It’s about that time of year again when I throw caution to the wind and forget all my resolutions to eat and be healthy and refocus my attention on cookies instead. It’s the time when I indulge in nostalgia and buy extra sugar, flour, and butter, casually forgetting how I told myself maybe it would be best not to have much of these things in the house. When the holidays roll around, all bets are off. (And I’m easily swayed by the manipulative world of the Food Network telling me that eating indulgent food will improve the quality of my life.)
We kicked off the season with this recipe for Chocolate Peppermint Ganache Cookies. The list of cookies to bake is long, however, and today I’m posting the recipe for my absolute favorite Christmas cookie of all time. The hand-written recipe card at my mom’s house calls them “Russian Tea Cakes.” You may have also had something like this called a “Mexican Wedding Cookie” or something similar to what my mother-in-law makes which she calls “Austrian Crescent Cookies.” In any case, if every culture has their own version of this cookie, then you know it must be pretty good. Call them whatever you like – I just call them Snowball Cookies.
As per usual, I feel that I owe an apology for this picture. I actually took these photos last Christmas and have been wanting to post them since then, but I never got around to it. I considered refraining from posting them simply because I wasn’t happy with the pics, but maybe I’ll retake them some day. Since then, I’ve learned a thing or two about ISO (this picture is extremely grainy because my ISO is set SUPER high to accommodate for the relative lack of light). I have also acquired a tripod which makes it possible for me to shoot at a slower shutter speed to accommodate for the lack of light instead of jacking up the ISO. So there you have it. Hopefully my photos of the future will be better than my photos of the past. I learn slowly, but at least I learn…
So far this year, I haven’t made any actual Christmas cookies. I did make a really delicious brown butter chocolate chip oatmeal cookie this week, however, inspired by a recipe for Brown Butter Butterscotch Oatmeal Cookies found on the cookie-mecca website, Two Peas and Their Pod. I don’t know why I would make a non-Christmas cookie in December, but I don’t regret it. They were amazing.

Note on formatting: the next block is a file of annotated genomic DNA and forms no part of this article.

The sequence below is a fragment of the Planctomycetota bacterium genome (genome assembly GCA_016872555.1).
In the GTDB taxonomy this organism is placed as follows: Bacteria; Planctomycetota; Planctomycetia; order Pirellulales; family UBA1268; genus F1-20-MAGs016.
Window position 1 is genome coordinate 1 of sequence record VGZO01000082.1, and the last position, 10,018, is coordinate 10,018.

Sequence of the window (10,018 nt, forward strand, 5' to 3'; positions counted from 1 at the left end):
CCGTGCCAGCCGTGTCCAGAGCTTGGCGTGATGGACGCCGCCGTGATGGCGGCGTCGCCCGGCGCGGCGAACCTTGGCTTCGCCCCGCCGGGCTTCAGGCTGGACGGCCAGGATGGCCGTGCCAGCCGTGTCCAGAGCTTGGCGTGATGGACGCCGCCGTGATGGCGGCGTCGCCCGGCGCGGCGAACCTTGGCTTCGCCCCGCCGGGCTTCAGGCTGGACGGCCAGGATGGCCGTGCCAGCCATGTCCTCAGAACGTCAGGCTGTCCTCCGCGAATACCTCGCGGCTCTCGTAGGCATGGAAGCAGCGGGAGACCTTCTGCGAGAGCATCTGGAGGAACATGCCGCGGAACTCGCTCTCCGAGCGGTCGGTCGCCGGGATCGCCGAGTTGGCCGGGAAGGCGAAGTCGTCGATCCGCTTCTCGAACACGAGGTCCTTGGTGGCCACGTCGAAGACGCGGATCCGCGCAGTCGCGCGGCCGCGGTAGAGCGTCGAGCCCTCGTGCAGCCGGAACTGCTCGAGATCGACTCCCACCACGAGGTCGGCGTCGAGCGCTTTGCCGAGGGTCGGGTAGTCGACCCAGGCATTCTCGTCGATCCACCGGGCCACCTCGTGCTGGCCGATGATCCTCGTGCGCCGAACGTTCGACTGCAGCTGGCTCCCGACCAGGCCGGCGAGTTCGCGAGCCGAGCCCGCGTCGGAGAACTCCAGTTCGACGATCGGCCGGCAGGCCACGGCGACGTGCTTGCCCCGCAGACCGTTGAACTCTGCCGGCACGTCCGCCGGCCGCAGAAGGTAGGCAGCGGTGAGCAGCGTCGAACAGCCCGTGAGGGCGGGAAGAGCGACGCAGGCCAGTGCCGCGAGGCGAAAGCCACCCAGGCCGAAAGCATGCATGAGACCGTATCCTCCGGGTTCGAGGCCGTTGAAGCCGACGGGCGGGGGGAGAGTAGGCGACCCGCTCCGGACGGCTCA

These cookies have a few admirable qualities. Most notably, the texture is perfect, especially when they’re fresh. They’re delicate and crumbly in a melt-in-your-mouth kind of way. The dough itself doesn’t contain any sugar, so the only sweetness comes from the powdered sugar coating which leaves them just the right amount of sweet and gives you control over how sweet you want them to be. If you prefer less sweetness, you can skip the second roll in powdered sugar. (However, they are definitely much prettier after two rolls… )
When it comes to Christmas cookie baking, I’m big on variety. I know some people want to make 30 dozen of their favorite cookie. I’d be happy with twelve of 100 different kinds. This recipe, however, is the one in my recipe box that as a little “*double” note on it, and I always obey. One batch simply isn’t adequate.
One of the painful truths I’m being forced to face as an adult in the world is that I won’t have time to eat every cookie (or read every book) before I die. (And unfortunately, the more cookies I eat, the sooner I’ll probably get to that end point … yikes. Another brutal truth.)
In light of these unfortunate realities, I shall continue to enjoy the cookies I know I love and hopefully try a few new ones along the way, but I hope you enjoy these as much as I do!!
Sweet and delicate little balls of joy perfect for Christmas!
- 1 c butter, softened
- 1/2 c powdered sugar
- 1 tsp vanilla
- 2 1/4 c all purpose flour
- 1/4 tsp salt
- 3/4 c finely chopped walnuts
- Extra powdered sugar for rolling
- Step 1 Preheat oven to 400 degrees.
- Step 2 Mix butter, 1/2 c powdered sugar, and vanilla in mixer until smooth.
- Step 3 Mix in flour, salt, and nuts until dough holds together.
- Step 4 Shape dough into 1 inch balls. Place about 1 inch apart on ungreased cookie sheet. Bake until set but not brown, about 10-12 minutes.
- Step 5 Roll in powdered sugar as soon as cookies are cool enough to handle but still warm from the oven. Allow to cool, then roll in powdered sugar again.